Did they who left little children to the Thebans do them more good than
It is necessary also for such a man to have a certain habit of body: for if
And as to magistracies and honours? What does he care for them? When then
War is the work of men
To those who read and discuss for the sake of ostentation
Why then did you praise and flatter him? "He is an ingenuous youth and
Quadratus." Why should I hear you? Do you wish to show me that you put words
What then? is there not the hortatory style? Who denies it? as there is the
Let not that which in another is contrary to nature be an evil to you: for
And still earlier it was the fortune of Hercules to visit all the inhabited
Seeing men's lawless deeds and their good rules of law:
"Well then; do you wish me to pay court to a certain person? to go to his
And do not I only tell you that you may do what is becoming to yourself?
It is worth talking about. Let it be so; I will talk with him. But you must
In Athens did you see no one by going to his house? "I visited any man that
"How then shall I become of an affectionate temper?" By being of a noble
Will you not deny even all that you have learned that you may not bring a
What then is the discipline for this purpose? First of all the highest and
Do you tell me that a name which is significant of any natural thing is of
Let these thoughts be ready to hand by night and by day: these you should
To those who fall off from their purpose
To those who fear want
Lament then and groan and eat with fear that you may not have food
As a lion bred in the mountains trusting in his strength
Relying on what? Not on reputation nor on wealth nor on the power of a
BOOK FOUR
About freedom
'What harm is it to you?' For this reason we shall say that those animals
The slave wishes to be set free immediately. Why? Do you think that he
Another thinks that he is poor; another that he has a severe father or
"This also is not in my power."
Is it His will that I should obtain anything? It is my wish also. Does He
Thus the more cautious of travelers also act. A traveler has heard that the
Olympia to see other athletes; but the solemnity is ended: go away like a
Purge your opinions so that nothing cleave to you of the things which are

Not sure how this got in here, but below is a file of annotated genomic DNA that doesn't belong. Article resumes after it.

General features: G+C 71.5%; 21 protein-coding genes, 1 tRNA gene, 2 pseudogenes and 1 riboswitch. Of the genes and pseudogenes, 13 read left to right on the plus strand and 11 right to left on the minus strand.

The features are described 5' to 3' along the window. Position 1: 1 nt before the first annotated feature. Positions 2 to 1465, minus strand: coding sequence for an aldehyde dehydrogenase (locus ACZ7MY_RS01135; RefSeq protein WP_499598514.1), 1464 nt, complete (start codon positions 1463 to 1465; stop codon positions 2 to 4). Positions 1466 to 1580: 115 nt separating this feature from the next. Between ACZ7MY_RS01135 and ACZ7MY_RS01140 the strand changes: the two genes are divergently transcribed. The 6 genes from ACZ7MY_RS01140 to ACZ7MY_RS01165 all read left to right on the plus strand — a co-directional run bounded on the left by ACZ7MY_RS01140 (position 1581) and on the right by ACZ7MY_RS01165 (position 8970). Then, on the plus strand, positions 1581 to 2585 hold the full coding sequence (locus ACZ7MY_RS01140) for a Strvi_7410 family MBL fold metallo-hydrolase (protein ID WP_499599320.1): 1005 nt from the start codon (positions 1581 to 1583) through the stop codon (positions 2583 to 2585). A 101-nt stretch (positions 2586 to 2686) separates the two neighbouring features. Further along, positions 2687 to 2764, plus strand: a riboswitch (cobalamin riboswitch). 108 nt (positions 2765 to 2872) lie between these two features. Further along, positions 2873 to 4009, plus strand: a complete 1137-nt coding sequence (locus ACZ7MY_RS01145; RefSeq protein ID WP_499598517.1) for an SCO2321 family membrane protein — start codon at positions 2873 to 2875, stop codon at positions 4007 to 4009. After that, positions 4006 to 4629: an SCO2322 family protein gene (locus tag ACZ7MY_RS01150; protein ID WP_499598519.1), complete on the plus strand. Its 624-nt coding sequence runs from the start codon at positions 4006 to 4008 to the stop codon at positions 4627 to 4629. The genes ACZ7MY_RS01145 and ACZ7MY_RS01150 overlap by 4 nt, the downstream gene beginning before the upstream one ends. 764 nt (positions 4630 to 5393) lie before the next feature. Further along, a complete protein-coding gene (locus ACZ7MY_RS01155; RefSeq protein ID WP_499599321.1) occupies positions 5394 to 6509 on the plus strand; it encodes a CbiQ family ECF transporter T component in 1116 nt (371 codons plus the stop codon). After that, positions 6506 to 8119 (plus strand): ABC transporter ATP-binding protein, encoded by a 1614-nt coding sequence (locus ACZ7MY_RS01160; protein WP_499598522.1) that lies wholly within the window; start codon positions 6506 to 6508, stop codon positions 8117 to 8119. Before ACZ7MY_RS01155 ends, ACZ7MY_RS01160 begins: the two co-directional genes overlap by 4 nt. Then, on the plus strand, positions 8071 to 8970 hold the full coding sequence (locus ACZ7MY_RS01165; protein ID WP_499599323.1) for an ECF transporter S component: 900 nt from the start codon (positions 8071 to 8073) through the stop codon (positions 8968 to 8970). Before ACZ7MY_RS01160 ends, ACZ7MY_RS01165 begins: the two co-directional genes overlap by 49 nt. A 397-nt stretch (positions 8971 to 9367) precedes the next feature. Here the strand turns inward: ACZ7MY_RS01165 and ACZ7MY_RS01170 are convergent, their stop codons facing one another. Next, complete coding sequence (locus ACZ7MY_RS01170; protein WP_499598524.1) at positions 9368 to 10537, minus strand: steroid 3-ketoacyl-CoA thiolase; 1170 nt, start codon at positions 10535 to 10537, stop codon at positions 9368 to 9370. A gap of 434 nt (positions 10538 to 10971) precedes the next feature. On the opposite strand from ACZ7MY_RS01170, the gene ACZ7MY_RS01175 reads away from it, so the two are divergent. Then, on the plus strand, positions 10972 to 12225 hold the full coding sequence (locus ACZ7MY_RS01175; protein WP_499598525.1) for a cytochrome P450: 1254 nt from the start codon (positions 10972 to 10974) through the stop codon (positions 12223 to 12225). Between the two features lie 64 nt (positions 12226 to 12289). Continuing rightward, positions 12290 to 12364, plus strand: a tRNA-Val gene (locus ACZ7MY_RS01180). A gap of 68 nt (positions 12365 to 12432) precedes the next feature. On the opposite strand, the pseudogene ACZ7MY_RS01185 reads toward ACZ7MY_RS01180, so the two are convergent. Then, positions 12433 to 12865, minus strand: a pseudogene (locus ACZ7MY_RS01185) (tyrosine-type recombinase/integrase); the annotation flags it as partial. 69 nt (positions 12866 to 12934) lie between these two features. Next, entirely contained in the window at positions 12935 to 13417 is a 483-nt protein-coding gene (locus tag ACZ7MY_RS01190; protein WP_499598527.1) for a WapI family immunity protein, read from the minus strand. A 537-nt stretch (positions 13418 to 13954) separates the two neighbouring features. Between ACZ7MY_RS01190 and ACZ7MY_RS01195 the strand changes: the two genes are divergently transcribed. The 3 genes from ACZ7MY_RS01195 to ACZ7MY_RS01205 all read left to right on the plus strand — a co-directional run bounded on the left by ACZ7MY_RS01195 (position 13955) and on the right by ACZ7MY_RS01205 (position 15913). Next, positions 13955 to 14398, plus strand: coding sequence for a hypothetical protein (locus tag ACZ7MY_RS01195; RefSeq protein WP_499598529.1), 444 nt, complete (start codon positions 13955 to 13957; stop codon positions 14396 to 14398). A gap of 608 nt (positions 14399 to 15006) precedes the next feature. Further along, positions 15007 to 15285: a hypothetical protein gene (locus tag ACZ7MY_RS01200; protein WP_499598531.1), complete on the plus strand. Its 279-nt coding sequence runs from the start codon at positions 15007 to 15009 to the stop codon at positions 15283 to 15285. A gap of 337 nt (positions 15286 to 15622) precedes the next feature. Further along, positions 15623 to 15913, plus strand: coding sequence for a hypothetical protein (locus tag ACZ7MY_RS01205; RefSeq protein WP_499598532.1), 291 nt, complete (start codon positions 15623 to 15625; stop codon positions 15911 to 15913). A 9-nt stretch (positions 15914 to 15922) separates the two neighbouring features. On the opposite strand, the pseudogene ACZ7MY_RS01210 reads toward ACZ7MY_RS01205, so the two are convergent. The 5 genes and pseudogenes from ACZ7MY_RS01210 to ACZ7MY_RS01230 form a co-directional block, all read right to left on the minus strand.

"So I also used to think." But because he can not do it without suffering
The way that I am bid by you to go
Is death a bad thing? "No." Is prison? "No." But what did we think about
On familiar intimacy
To This matter before all you must attend: that you be never so closely
And jump up in the theatre and bawl out in praise of the dancer. But
What things we should exchange for other things
I do not make acclamations where it is not becoming: I will not stand up
To those who are desirous of passing life in tranquility
What then is the reason of this? The reason is that we have never read for
But now we do not know that we also in another way are like the many
Is it your will that I should go to Rome? I will go to Rome. To Gyara? I
"But he has struck me also." Great thanks that he did not wound you "But he
Remembering this Socrates managed his own house and endured a very
Against those who lament over being pitied
I do not exercise myself in nor do I practice in these the proper practice
Even the philosophers say that nothing hinders us from telling a lie." But
Whom then can I still fear? Those who are over the bedchamber? Lest they
Why do I fear the guards? Why am I pleased if he speaks to me in a friendly
Have I been eager to imitate his morals? But I keep up the play and go to
Against those who hastily rush into the use of the philosophic dress
For such is the Cynic who is honoured with the sceptre and the diadem of
His beauteous face pales his cheeks
He wipes a tear
Adonis. Such a poor plant are you also: you have blossomed too soon; the
To a person who had been changed to a character of shamelessness
God can now help you
The thing is in your own power: be assured: do not be precipitate in
Now is not that which will happen independent of the will? "Yes." And the
"The means which I have received from Thee for seeing Thy administration and
Antilochus or Menelaus? For when did he suppose that any of his friends was
"No greater ill could fall on me."
About Purity
Aristophanes says:
For Aristophanes says of Socrates that he also walked the air and stole
I request you to listen to my affairs." And you do this even to those who
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Epictetus the Discourses

Epictetus the Discourses

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Published by: magnis on Aug 09, 2008